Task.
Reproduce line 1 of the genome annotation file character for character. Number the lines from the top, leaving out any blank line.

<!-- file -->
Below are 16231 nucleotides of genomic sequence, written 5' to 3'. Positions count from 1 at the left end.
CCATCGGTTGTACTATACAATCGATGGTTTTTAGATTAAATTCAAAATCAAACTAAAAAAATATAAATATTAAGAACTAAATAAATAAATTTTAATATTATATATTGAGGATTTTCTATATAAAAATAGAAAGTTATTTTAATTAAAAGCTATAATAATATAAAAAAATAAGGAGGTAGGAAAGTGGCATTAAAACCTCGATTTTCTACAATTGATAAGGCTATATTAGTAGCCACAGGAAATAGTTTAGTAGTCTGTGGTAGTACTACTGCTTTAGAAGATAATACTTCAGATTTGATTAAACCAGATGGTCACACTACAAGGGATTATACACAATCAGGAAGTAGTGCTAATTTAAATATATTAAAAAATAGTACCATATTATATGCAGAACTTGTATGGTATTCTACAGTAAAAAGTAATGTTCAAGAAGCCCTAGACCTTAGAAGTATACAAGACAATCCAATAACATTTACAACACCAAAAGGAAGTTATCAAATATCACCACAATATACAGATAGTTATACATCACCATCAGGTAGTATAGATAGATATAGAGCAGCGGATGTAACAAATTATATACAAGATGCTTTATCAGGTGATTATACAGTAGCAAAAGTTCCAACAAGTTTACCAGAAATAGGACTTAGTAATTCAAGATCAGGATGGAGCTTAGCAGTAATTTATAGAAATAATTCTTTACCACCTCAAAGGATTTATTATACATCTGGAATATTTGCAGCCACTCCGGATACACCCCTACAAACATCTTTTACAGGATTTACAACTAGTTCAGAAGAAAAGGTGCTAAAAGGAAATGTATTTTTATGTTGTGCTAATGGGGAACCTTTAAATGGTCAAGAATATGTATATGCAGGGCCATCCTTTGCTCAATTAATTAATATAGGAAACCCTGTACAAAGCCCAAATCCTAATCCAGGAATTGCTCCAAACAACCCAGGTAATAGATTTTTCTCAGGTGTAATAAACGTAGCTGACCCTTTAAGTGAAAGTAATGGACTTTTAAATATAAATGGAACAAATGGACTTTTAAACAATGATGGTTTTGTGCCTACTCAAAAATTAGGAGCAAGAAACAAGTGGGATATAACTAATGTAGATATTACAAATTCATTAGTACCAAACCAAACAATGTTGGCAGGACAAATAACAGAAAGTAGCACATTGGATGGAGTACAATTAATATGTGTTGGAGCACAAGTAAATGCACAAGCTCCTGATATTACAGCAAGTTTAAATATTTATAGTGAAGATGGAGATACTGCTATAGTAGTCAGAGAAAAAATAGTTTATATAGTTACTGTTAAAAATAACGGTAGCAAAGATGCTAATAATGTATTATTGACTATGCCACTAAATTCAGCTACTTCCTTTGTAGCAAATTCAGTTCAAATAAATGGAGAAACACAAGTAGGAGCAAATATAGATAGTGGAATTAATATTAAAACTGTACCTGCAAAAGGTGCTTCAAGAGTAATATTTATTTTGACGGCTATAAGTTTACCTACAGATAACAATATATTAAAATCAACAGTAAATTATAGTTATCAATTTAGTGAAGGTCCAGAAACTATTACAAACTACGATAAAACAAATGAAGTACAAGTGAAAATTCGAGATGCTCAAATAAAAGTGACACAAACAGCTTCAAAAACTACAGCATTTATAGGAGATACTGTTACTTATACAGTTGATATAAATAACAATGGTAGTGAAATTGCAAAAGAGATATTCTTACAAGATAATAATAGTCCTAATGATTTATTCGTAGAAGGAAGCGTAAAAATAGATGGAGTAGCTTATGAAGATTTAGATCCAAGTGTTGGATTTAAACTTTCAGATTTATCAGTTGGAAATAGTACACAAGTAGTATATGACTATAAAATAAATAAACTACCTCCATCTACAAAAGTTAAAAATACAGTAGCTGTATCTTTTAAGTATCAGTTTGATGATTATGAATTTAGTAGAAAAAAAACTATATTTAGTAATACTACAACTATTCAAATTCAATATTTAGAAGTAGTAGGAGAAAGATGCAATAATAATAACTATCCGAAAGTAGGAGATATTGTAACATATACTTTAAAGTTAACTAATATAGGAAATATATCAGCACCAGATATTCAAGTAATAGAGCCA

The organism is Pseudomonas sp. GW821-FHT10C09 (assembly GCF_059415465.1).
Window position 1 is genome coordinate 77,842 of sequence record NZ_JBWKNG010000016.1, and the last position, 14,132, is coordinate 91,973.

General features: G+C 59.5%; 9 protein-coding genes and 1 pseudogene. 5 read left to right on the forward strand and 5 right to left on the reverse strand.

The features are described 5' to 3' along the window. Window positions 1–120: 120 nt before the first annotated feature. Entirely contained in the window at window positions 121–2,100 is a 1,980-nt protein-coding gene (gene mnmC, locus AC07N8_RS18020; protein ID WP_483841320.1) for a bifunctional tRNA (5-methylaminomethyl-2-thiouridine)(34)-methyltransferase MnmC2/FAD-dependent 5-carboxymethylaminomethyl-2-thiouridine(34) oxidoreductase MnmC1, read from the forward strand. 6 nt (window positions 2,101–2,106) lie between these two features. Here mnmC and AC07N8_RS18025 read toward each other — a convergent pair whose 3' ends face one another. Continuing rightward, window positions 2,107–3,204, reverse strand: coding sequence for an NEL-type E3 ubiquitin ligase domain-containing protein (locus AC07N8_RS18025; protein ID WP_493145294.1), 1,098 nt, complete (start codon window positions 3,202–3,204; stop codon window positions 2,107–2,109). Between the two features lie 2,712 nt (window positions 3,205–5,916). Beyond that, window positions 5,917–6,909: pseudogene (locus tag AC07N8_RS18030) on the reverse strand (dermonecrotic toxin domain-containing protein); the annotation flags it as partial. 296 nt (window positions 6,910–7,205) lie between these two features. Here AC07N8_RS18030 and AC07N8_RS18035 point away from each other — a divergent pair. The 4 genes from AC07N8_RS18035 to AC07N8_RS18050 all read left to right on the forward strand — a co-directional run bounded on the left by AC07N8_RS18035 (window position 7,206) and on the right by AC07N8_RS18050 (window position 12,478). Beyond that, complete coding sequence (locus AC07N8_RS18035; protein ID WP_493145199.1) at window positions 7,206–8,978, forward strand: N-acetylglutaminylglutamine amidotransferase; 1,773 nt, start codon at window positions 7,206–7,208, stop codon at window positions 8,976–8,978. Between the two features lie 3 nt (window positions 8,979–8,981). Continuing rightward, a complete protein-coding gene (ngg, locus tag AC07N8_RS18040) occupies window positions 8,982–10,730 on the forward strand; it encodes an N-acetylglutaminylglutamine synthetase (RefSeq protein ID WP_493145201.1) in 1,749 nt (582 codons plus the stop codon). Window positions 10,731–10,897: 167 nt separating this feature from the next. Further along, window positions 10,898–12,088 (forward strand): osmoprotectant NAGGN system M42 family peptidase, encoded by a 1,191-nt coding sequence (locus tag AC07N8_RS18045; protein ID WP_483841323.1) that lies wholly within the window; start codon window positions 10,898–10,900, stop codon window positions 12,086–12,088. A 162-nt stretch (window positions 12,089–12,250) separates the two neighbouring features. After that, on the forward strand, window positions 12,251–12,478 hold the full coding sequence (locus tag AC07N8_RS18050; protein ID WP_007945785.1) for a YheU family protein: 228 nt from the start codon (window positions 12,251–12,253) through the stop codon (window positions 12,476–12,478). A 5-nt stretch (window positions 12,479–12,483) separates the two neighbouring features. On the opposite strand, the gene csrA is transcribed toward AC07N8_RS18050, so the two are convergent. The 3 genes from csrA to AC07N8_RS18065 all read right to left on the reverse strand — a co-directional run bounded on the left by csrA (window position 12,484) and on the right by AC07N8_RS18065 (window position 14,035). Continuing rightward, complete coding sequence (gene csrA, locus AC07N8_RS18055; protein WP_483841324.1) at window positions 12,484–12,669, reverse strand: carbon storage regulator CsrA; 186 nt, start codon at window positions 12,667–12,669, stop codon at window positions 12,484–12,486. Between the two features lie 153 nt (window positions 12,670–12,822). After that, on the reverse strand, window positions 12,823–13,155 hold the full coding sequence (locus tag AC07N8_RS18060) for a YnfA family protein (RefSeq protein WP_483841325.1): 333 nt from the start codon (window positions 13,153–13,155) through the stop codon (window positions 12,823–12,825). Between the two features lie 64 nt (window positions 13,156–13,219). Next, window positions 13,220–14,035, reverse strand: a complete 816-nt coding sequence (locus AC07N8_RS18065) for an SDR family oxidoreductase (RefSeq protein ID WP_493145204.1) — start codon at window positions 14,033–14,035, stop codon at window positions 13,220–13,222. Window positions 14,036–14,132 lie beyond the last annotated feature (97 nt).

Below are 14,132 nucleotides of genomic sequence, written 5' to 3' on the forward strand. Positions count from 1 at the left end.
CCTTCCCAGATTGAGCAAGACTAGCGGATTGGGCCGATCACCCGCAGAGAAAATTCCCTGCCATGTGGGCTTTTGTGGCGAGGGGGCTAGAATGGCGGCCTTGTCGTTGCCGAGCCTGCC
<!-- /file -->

Below are 16231 nucleotides of genomic sequence, written 5' to 3'. Positions count from 1 at the left end.